Being popular is good for our health. But not just for our mental health, as researchers have said it can now affect our hearts.
Researchers at Harvard University have found that the levels of protein, which are a major factor in heart attacks and strokes, are higher in people who are socially isolated.
The research was conducted on 3,500 men and women, who had between 2 and 32 friends. However as part of the study they looked at the number of people that named them as a friend, rather than the amount of friends they actually thought they had.
Researchers said: 'What matters is how others see us, not how we see them.'
The protein that the researchers studied was fibrinogen, a protein that is made by the liver and helps stop bleeding by helping blood clots to form. If its levels stay high for a while in the body then it can increase someone's possibility of having a heart attack or a stroke.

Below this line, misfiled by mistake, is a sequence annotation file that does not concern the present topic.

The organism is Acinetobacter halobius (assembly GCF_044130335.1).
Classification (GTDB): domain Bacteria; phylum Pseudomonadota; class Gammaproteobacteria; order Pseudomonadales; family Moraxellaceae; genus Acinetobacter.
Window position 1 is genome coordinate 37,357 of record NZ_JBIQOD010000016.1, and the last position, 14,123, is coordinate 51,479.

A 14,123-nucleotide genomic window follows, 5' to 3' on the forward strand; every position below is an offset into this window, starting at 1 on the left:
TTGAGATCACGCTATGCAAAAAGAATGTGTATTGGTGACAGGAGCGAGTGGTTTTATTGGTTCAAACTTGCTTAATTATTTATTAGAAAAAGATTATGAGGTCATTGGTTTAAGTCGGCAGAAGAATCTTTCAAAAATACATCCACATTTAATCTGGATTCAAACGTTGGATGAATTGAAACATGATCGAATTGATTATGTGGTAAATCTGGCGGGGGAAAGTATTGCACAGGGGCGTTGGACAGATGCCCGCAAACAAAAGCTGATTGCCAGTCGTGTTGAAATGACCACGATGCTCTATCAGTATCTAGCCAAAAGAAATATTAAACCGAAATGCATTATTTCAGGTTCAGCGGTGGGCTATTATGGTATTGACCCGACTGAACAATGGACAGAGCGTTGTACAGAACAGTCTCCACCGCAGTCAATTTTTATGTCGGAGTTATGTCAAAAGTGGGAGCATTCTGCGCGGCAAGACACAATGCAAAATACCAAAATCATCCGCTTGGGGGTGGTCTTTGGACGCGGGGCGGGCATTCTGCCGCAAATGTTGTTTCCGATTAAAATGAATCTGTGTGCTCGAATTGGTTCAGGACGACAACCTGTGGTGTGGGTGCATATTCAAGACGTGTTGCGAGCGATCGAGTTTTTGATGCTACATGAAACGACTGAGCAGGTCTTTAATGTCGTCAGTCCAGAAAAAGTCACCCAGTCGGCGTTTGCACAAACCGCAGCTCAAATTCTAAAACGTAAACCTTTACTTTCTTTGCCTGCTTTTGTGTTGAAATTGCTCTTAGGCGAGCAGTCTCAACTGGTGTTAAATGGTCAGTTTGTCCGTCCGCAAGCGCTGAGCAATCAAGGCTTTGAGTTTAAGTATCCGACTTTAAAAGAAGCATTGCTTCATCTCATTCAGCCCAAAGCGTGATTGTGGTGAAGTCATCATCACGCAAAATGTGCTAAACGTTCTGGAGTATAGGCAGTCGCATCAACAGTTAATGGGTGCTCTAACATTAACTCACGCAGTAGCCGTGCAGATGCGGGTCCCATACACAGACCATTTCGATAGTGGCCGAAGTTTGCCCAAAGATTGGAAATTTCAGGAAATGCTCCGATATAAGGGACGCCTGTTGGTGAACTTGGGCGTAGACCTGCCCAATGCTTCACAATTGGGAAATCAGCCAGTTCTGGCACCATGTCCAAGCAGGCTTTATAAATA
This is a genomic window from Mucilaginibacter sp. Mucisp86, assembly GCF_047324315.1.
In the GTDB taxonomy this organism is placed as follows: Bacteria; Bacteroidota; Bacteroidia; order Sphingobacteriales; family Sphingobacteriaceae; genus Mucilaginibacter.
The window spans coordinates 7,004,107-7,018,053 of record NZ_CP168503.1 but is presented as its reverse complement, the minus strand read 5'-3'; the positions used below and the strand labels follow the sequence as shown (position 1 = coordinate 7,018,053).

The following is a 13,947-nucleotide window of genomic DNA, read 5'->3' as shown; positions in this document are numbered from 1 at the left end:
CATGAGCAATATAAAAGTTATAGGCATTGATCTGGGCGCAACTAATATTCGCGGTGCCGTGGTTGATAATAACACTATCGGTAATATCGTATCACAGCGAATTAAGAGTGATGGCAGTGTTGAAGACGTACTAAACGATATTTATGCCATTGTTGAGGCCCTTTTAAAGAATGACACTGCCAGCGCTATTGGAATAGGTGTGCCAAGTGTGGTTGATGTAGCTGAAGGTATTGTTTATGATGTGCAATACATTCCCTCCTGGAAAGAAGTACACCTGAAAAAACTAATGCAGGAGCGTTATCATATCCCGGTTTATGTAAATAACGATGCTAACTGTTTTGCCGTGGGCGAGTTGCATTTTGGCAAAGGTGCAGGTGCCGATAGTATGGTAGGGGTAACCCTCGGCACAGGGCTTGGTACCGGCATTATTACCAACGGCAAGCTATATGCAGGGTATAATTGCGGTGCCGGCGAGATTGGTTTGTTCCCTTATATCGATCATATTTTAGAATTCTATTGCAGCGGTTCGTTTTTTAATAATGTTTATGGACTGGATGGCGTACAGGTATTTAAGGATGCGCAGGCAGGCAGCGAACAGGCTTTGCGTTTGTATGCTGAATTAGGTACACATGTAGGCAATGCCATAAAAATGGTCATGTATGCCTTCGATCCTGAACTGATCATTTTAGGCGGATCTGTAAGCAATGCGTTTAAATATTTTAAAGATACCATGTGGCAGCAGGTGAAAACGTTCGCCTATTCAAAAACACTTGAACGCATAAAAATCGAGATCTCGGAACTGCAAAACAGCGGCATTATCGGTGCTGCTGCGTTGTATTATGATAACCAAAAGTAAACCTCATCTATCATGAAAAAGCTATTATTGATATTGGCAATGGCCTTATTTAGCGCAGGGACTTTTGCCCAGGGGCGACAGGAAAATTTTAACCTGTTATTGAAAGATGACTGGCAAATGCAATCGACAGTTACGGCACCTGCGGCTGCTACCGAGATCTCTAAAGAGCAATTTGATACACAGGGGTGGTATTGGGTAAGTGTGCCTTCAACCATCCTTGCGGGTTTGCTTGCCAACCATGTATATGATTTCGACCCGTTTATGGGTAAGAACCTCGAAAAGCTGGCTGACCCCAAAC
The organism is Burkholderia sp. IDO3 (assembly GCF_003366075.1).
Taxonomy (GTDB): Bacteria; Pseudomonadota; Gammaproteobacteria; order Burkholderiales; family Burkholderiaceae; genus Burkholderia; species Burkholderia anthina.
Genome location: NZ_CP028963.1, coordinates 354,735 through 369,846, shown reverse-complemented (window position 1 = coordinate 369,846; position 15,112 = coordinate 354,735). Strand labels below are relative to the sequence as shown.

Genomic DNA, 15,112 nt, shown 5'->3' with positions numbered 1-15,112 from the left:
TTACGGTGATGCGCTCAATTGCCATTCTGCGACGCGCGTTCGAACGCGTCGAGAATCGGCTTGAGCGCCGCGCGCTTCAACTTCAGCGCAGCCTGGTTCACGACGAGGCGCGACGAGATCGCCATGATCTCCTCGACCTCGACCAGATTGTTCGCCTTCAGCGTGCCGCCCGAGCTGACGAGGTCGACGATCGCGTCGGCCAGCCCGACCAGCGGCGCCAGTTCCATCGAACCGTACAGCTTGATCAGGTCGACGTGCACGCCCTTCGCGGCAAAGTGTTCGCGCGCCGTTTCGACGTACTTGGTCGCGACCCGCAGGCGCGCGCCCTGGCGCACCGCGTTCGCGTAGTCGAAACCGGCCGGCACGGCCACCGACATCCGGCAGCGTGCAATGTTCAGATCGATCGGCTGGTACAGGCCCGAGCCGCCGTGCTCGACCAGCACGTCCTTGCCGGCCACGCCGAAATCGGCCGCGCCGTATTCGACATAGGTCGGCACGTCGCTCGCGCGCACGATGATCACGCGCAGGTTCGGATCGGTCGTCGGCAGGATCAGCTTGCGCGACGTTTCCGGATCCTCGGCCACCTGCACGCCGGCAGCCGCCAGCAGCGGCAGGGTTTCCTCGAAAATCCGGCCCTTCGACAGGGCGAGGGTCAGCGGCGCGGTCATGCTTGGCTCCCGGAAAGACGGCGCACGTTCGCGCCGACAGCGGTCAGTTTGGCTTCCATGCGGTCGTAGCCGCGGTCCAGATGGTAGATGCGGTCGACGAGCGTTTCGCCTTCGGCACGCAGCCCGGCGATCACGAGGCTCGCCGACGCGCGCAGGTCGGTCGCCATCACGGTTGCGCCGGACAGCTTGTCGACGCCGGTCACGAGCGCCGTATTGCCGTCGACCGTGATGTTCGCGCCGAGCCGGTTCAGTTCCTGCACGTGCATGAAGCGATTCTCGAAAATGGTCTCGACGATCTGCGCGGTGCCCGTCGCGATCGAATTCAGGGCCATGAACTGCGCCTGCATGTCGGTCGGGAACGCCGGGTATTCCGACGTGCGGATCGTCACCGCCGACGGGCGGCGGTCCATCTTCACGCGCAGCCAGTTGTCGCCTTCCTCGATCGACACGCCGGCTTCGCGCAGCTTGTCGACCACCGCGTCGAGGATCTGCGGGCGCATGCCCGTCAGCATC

The participants who had been named by lots of people as being a friend had lower levels of fibrinogen. But interestingly, other people involved in the research that had been rarely described as a friend had more of this protein in their blood.
The researchers said they need to do more research to find out why friendship is so important, but they said possibilities could be that those with more friends are less stressed as they have a better work/balance life and also friends could be encouraging them to live a more healthy and active life.